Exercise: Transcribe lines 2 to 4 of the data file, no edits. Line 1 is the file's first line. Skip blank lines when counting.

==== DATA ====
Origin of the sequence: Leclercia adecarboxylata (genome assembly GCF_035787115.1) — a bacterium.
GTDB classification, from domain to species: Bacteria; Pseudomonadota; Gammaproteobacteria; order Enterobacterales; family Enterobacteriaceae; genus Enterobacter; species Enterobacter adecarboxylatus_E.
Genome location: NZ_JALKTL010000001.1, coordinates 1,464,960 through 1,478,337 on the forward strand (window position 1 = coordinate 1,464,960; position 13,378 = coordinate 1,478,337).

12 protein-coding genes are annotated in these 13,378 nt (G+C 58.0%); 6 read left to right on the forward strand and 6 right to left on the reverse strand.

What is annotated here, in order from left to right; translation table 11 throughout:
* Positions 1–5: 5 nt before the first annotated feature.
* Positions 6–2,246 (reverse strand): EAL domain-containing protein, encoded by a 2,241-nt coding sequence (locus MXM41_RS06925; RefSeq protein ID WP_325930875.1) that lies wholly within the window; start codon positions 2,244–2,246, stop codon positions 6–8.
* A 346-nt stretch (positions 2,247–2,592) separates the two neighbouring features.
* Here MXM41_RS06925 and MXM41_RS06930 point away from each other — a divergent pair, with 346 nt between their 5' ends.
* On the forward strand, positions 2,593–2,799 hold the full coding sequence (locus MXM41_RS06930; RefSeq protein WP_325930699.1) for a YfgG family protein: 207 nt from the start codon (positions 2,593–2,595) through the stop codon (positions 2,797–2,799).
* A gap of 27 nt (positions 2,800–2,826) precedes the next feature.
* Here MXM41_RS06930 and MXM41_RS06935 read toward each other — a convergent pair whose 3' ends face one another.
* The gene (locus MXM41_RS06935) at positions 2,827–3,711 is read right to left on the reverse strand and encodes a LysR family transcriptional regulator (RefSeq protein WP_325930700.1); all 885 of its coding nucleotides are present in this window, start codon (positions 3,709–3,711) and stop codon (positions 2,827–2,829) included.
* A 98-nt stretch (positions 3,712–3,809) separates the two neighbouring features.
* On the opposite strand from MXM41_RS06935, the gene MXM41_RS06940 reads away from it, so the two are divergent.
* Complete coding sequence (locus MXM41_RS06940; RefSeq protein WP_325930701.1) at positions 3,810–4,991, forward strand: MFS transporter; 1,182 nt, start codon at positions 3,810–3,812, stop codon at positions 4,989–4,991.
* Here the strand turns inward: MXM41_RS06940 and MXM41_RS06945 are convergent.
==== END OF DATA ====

GTDB classification, from domain to species: Bacteria; Pseudomonadota; Gammaproteobacteria; order Enterobacterales; family Enterobacteriaceae; genus Enterobacter; species Enterobacter adecarboxylatus_E.
Genome location: NZ_JALKTL010000001.1, coordinates 1,464,960 through 1,478,337 on the forward strand (window position 1 = coordinate 1,464,960; position 13,378 = coordinate 1,478,337).

12 protein-coding genes are annotated in these 13,378 nt (G+C 58.0%); 6 read left to right on the forward strand and 6 right to left on the reverse strand.